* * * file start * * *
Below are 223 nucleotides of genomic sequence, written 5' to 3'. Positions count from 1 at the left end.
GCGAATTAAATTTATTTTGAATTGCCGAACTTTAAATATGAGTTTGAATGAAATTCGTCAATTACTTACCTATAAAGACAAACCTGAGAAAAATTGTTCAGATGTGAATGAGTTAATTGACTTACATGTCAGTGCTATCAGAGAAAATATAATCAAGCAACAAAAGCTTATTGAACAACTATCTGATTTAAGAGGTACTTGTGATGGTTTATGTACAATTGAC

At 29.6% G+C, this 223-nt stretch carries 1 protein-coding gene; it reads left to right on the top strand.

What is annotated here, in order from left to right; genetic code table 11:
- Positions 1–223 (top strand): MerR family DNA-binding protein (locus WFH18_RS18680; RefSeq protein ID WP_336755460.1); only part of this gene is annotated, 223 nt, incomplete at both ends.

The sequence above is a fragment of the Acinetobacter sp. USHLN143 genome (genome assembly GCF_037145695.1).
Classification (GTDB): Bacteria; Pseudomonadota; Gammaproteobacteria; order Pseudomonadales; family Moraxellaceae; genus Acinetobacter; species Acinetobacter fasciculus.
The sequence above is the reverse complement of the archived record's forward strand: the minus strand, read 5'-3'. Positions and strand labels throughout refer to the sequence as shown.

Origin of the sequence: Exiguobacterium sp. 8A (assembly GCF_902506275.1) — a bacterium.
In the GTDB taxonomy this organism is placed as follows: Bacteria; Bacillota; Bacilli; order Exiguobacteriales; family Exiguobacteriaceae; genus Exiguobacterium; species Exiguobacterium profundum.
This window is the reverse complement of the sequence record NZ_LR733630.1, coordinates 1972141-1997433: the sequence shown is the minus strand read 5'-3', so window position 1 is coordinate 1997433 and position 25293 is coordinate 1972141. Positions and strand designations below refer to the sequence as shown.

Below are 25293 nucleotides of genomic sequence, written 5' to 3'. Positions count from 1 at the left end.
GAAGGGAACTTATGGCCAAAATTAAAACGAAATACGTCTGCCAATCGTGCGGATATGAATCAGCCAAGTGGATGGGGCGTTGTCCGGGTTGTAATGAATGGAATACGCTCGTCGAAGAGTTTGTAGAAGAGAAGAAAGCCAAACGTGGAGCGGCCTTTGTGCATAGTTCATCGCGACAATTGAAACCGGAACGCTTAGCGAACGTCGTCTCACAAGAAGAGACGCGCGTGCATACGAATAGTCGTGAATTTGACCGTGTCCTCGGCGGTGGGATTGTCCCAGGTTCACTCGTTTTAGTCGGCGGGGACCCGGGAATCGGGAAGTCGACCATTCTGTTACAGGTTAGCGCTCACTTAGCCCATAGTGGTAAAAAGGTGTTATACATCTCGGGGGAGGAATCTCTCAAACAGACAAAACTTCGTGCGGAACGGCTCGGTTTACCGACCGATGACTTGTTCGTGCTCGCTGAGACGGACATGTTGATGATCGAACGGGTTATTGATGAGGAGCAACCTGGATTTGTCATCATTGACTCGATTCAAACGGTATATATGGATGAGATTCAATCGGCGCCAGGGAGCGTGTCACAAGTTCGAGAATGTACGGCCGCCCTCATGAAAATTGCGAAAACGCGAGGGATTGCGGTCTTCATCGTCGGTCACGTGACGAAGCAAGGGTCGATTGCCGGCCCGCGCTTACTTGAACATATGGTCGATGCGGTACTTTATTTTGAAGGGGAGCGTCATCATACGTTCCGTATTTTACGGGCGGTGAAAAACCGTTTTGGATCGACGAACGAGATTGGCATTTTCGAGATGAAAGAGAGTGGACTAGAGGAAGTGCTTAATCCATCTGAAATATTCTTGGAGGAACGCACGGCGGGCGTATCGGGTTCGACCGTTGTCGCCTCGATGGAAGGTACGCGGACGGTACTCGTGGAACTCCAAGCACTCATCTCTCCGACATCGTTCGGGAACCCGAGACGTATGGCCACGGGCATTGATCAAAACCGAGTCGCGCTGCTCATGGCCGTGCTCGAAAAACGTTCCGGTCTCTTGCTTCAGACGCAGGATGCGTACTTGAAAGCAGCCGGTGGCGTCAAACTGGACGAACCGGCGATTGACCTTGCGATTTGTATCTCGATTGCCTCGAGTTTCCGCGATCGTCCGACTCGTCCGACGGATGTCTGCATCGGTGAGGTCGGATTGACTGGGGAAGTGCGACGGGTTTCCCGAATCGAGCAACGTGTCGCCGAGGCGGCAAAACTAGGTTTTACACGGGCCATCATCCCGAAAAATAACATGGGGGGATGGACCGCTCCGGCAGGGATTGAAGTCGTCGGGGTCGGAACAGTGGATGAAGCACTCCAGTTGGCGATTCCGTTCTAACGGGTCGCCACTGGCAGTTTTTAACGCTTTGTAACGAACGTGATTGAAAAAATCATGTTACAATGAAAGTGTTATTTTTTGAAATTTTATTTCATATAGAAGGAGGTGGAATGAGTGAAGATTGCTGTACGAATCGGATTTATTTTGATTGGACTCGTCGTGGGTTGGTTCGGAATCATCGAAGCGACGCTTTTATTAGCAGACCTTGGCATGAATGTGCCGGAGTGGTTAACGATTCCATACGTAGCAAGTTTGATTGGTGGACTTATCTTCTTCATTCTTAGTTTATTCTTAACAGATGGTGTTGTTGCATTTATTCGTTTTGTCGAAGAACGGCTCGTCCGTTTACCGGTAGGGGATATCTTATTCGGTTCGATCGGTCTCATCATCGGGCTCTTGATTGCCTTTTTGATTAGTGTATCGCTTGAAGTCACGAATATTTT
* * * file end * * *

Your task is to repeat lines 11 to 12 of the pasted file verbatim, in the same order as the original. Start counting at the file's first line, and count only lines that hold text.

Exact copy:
This window is the reverse complement of the sequence record NZ_LR733630.1, coordinates 1972141-1997433: the sequence shown is the minus strand read 5'-3', so window position 1 is coordinate 1997433 and position 25293 is coordinate 1972141. Positions and strand designations below refer to the sequence as shown.

Below are 25293 nucleotides of genomic sequence, written 5' to 3'. Positions count from 1 at the left end.